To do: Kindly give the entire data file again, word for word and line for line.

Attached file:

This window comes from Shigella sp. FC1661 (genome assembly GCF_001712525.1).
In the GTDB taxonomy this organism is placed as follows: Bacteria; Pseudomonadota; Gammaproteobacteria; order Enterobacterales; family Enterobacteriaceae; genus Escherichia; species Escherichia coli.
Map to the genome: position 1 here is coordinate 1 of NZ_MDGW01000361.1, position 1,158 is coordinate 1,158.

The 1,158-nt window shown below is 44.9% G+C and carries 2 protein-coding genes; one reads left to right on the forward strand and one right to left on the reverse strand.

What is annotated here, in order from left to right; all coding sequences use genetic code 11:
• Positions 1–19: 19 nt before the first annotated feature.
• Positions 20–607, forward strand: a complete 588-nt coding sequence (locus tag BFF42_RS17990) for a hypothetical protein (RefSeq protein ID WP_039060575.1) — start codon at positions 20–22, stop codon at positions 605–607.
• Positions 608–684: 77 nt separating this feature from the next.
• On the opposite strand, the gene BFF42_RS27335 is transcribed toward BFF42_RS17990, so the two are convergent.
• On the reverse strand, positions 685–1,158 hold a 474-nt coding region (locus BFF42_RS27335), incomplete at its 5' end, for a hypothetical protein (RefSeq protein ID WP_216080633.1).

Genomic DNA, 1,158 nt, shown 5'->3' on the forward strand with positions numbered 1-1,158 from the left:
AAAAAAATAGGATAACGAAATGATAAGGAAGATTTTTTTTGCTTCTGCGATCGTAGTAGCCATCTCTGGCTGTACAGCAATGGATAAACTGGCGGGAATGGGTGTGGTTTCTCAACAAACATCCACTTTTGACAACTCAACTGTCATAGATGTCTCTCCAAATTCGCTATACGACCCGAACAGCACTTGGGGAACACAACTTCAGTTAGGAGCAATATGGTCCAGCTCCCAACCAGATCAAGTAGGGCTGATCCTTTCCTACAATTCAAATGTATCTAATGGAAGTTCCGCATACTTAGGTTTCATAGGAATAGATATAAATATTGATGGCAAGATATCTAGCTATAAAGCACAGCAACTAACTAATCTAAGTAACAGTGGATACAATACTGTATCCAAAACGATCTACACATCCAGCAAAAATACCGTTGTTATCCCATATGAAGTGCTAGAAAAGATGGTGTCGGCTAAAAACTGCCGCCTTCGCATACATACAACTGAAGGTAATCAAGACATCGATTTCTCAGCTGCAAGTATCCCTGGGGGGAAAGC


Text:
This window comes from Shigella sp. FC1661 (genome assembly GCF_001712525.1).
In the GTDB taxonomy this organism is placed as follows: Bacteria; Pseudomonadota; Gammaproteobacteria; order Enterobacterales; family Enterobacteriaceae; genus Escherichia; species Escherichia coli.
Map to the genome: position 1 here is coordinate 1 of NZ_MDGW01000361.1, position 1,158 is coordinate 1,158.

The 1,158-nt window shown below is 44.9% G+C and carries 2 protein-coding genes; one reads left to right on the forward strand and one right to left on the reverse strand.

What is annotated here, in order from left to right; all coding sequences use genetic code 11:
• Positions 1–19: 19 nt before the first annotated feature.
• Positions 20–607, forward strand: a complete 588-nt coding sequence (locus tag BFF42_RS17990) for a hypothetical protein (RefSeq protein ID WP_039060575.1) — start codon at positions 20–22, stop codon at positions 605–607.
• Positions 608–684: 77 nt separating this feature from the next.
• On the opposite strand, the gene BFF42_RS27335 is transcribed toward BFF42_RS17990, so the two are convergent.
• On the reverse strand, positions 685–1,158 hold a 474-nt coding region (locus BFF42_RS27335), incomplete at its 5' end, for a hypothetical protein (RefSeq protein ID WP_216080633.1).

Genomic DNA, 1,158 nt, shown 5'->3' on the forward strand with positions numbered 1-1,158 from the left:
AAAAAAATAGGATAACGAAATGATAAGGAAGATTTTTTTTGCTTCTGCGATCGTAGTAGCCATCTCTGGCTGTACAGCAATGGATAAACTGGCGGGAATGGGTGTGGTTTCTCAACAAACATCCACTTTTGACAACTCAACTGTCATAGATGTCTCTCCAAATTCGCTATACGACCCGAACAGCACTTGGGGAACACAACTTCAGTTAGGAGCAATATGGTCCAGCTCCCAACCAGATCAAGTAGGGCTGATCCTTTCCTACAATTCAAATGTATCTAATGGAAGTTCCGCATACTTAGGTTTCATAGGAATAGATATAAATATTGATGGCAAGATATCTAGCTATAAAGCACAGCAACTAACTAATCTAAGTAACAGTGGATACAATACTGTATCCAAAACGATCTACACATCCAGCAAAAATACCGTTGTTATCCCATATGAAGTGCTAGAAAAGATGGTGTCGGCTAAAAACTGCCGCCTTCGCATACATACAACTGAAGGTAATCAAGACATCGATTTCTCAGCTGCAAGTATCCCTGGGGGGAAAGC